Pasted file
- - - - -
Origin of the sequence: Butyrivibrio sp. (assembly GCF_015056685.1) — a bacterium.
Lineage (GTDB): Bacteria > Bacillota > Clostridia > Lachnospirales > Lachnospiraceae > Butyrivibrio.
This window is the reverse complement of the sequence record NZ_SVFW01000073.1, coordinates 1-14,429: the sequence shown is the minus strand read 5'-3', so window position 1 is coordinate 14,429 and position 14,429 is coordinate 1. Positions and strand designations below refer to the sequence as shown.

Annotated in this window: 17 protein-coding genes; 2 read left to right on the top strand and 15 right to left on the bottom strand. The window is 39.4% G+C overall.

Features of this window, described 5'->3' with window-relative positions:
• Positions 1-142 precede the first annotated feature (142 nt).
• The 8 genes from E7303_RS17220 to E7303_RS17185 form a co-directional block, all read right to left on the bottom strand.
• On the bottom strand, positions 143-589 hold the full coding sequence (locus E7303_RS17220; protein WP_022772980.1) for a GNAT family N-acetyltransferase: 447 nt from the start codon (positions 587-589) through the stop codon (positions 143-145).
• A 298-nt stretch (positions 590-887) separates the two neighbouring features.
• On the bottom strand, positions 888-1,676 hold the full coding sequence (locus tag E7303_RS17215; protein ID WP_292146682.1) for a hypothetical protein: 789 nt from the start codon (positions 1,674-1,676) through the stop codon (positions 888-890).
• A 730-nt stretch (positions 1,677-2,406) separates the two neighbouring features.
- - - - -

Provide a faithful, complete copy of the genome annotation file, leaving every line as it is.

Origin of the sequence: Butyrivibrio sp. (assembly GCF_015056685.1) — a bacterium.
Lineage (GTDB): Bacteria > Bacillota > Clostridia > Lachnospirales > Lachnospiraceae > Butyrivibrio.
This window is the reverse complement of the sequence record NZ_SVFW01000073.1, coordinates 1-14,429: the sequence shown is the minus strand read 5'-3', so window position 1 is coordinate 14,429 and position 14,429 is coordinate 1. Positions and strand designations below refer to the sequence as shown.

Annotated in this window: 17 protein-coding genes; 2 read left to right on the top strand and 15 right to left on the bottom strand. The window is 39.4% G+C overall.

Features of this window, described 5'->3' with window-relative positions:
• Positions 1-142 precede the first annotated feature (142 nt).
• The 8 genes from E7303_RS17220 to E7303_RS17185 form a co-directional block, all read right to left on the bottom strand.
• On the bottom strand, positions 143-589 hold the full coding sequence (locus E7303_RS17220; protein WP_022772980.1) for a GNAT family N-acetyltransferase: 447 nt from the start codon (positions 587-589) through the stop codon (positions 143-145).
• A 298-nt stretch (positions 590-887) separates the two neighbouring features.
• On the bottom strand, positions 888-1,676 hold the full coding sequence (locus tag E7303_RS17215; protein ID WP_292146682.1) for a hypothetical protein: 789 nt from the start codon (positions 1,674-1,676) through the stop codon (positions 888-890).
• A 730-nt stretch (positions 1,677-2,406) separates the two neighbouring features.